Understanding Legal Terms: Residuary Estate In A Will

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Home > Blog > Understanding Legal Terms: Residuary Estate In A Will

The term ‘residuary estate’ refers to the remainder of an estate after all specific bequests, debts, taxes and other obligations have been met. It is dealt with under a specific residuary estate clause in a will.

If any assets are not accounted for in a will or the deceased did not have time to add new assets to their will, the residuary estate ensures that these are dealt with appropriately.

The residuary estate is often overlooked, but it is a vital part of estate planning.

Who needs a residuary estate clause in their will?

Anyone who has a will can have a residuary estate clause included in it. The size of the estate has no bearing on whether or not a will should also include a residuary estate clause. In fact, if a person does not have a residuary estate clause, their will could risk partial intestacy (meaning the deceased died without having a will or, in this context, only having a will to deal with part of their estate).

What are the benefits of a residuary estate clause?

One of the most important benefits of including a residuary estate clause in a will is the clarity it can provide, which can ultimately help beneficiaries avoid disputes. If there are ambiguities in the will and a history of complex family dynamics then precise wishes left in a will can assist in overcoming doubt or misconceptions about how certain assets should be distributed.

A residuary estate clause can also simplify a will, by dealing with assets in a way which allows a certain property to go to one person and the remainder of the estate going to another. By the same token, because the residuary estate is essentially a catch-all for the assets in an estate that have not been specifically mentioned or itemised in the will, any asset forming part of the estate which has been acquired since the will was drafted can become part of the residuary estate.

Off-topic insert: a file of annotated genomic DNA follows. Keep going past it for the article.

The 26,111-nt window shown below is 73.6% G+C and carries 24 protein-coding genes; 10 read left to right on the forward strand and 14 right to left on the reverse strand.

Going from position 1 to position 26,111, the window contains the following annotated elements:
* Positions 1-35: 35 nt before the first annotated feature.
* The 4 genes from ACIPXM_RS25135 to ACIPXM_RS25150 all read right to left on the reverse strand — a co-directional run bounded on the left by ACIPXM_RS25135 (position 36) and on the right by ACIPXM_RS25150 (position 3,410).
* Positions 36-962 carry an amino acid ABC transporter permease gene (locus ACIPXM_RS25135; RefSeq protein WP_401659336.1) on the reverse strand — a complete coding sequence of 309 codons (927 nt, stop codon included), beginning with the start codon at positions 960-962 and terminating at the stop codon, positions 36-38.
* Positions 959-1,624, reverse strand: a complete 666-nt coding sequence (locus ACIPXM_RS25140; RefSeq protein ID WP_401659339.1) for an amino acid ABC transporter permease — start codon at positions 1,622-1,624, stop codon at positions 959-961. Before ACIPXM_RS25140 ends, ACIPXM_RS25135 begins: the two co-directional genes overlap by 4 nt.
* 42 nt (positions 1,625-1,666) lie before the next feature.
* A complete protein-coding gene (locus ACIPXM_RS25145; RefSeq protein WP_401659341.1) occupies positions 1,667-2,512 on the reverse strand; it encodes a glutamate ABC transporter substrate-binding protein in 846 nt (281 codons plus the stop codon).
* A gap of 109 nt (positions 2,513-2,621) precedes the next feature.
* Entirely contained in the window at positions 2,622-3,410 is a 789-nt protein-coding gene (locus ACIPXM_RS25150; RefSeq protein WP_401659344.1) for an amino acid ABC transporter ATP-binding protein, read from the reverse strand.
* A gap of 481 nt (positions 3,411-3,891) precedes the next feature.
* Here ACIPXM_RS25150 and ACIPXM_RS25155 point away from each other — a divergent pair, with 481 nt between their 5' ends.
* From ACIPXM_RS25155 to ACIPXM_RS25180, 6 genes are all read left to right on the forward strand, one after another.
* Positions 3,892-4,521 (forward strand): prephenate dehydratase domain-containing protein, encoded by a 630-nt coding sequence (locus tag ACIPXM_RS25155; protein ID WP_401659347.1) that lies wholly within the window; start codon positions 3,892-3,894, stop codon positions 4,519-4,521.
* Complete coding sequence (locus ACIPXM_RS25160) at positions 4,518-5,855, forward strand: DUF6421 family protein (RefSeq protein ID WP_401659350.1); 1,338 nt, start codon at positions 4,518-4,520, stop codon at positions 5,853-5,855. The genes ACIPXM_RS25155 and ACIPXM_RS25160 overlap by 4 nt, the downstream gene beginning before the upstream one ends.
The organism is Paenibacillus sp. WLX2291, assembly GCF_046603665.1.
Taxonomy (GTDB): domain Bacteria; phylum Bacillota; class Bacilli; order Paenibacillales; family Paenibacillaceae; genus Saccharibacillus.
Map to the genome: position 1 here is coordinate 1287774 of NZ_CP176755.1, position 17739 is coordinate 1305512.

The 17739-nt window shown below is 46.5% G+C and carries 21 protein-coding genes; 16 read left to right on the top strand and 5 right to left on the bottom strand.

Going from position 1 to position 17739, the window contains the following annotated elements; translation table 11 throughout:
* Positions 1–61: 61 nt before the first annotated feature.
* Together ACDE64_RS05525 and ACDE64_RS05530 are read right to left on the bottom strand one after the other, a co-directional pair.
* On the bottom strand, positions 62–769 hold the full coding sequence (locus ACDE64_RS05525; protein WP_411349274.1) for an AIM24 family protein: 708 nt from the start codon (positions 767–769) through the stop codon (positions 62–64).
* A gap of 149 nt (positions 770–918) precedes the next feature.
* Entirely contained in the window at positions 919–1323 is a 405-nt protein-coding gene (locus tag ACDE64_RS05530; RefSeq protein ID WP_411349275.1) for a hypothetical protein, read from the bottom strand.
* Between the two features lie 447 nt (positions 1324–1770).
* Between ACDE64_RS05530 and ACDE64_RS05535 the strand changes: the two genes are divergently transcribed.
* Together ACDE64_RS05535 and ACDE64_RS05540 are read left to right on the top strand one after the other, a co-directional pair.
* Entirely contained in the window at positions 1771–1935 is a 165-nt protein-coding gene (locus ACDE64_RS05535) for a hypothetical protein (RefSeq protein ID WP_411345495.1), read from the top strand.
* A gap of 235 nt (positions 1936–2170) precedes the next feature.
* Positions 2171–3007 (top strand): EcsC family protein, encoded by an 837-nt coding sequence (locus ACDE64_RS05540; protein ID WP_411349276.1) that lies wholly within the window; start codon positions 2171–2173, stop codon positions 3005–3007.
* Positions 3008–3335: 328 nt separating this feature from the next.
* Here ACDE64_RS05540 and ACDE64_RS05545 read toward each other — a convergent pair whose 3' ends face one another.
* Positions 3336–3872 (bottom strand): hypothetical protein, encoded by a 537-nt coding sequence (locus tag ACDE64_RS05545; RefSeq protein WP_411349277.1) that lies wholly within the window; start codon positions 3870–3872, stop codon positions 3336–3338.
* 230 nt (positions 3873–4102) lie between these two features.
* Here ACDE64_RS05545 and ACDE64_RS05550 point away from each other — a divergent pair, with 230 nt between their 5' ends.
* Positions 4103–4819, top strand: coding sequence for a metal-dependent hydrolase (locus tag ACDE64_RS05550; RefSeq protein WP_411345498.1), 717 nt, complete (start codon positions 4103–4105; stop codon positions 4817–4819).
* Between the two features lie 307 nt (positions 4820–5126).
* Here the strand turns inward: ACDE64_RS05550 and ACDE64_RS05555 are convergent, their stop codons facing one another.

With this in mind, the owner of the will should be certain that the beneficiary or beneficiaries of the residuary estate is a person/are people whom they would want to inherit any assets comprising the residuary estate. To this end, it is important that a will is prepared by an experienced estate planning lawyer who can ensure the will is drafted clearly.

An additional benefit of the residuary estate is that if a specific beneficiary is named in a will but that beneficiary passes away before the will can be updated, the assets which were intended to be bequeathed to the deceased beneficiary will become part of the residuary estate.

Who can be the beneficiary of a residuary estate?

Typically, a person’s spouse or other family members will be nominated as the beneficiary to receive any of the assets which remain in the residuary estate, although these assets can be distributed to any person the will-maker chooses.

If there is no beneficiary named in the residuary estate, the assets will be distributed in accordance with the rules of intestacy. This means the residuary estate would be handled in the same way as if the deceased had died without leaving a will.

The most effective way to ensure that your final wishes are honoured is to have a will prepared by a lawyer who is experienced in estate planning and can listen to your unique situation and assist you accordingly. If you do not currently have a will or you would like to update your existing will, our wills and estate lawyers in Cairns can assist. Contact us today for a fixed fee quote.